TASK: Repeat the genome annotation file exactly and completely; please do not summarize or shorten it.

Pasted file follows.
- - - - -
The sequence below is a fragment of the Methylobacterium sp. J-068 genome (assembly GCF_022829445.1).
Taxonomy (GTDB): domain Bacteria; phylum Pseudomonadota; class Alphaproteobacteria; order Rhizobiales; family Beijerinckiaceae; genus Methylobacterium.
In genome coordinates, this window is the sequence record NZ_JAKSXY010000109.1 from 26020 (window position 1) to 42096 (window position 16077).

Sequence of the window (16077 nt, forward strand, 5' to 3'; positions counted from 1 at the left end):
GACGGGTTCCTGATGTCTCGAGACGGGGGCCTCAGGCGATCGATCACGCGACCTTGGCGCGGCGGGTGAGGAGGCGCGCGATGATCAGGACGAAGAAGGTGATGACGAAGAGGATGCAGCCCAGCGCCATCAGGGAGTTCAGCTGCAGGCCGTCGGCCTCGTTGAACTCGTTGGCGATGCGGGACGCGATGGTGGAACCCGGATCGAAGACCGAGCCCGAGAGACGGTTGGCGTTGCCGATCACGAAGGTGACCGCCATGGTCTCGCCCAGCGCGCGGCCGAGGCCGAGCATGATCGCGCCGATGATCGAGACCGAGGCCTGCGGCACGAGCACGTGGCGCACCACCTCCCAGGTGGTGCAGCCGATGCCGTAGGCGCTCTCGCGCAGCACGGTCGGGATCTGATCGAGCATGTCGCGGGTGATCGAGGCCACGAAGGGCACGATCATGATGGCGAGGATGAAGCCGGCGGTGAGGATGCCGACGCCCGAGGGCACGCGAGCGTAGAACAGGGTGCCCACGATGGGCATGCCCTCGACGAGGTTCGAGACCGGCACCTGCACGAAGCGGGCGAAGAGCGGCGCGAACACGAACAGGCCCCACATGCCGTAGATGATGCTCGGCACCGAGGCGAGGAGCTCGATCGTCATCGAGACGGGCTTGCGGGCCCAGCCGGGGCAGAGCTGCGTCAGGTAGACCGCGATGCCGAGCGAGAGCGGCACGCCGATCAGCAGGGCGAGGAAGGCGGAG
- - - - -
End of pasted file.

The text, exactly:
The sequence below is a fragment of the Methylobacterium sp. J-068 genome (assembly GCF_022829445.1).
Taxonomy (GTDB): domain Bacteria; phylum Pseudomonadota; class Alphaproteobacteria; order Rhizobiales; family Beijerinckiaceae; genus Methylobacterium.
In genome coordinates, this window is the sequence record NZ_JAKSXY010000109.1 from 26020 (window position 1) to 42096 (window position 16077).

Sequence of the window (16077 nt, forward strand, 5' to 3'; positions counted from 1 at the left end):
GACGGGTTCCTGATGTCTCGAGACGGGGGCCTCAGGCGATCGATCACGCGACCTTGGCGCGGCGGGTGAGGAGGCGCGCGATGATCAGGACGAAGAAGGTGATGACGAAGAGGATGCAGCCCAGCGCCATCAGGGAGTTCAGCTGCAGGCCGTCGGCCTCGTTGAACTCGTTGGCGATGCGGGACGCGATGGTGGAACCCGGATCGAAGACCGAGCCCGAGAGACGGTTGGCGTTGCCGATCACGAAGGTGACCGCCATGGTCTCGCCCAGCGCGCGGCCGAGGCCGAGCATGATCGCGCCGATGATCGAGACCGAGGCCTGCGGCACGAGCACGTGGCGCACCACCTCCCAGGTGGTGCAGCCGATGCCGTAGGCGCTCTCGCGCAGCACGGTCGGGATCTGATCGAGCATGTCGCGGGTGATCGAGGCCACGAAGGGCACGATCATGATGGCGAGGATGAAGCCGGCGGTGAGGATGCCGACGCCCGAGGGCACGCGAGCGTAGAACAGGGTGCCCACGATGGGCATGCCCTCGACGAGGTTCGAGACCGGCACCTGCACGAAGCGGGCGAAGAGCGGCGCGAACACGAACAGGCCCCACATGCCGTAGATGATGCTCGGCACCGAGGCGAGGAGCTCGATCGTCATCGAGACGGGCTTGCGGGCCCAGCCGGGGCAGAGCTGCGTCAGGTAGACCGCGATGCCGAGCGAGAGCGGCACGCCGATCAGCAGGGCGAGGAAGGCGGAG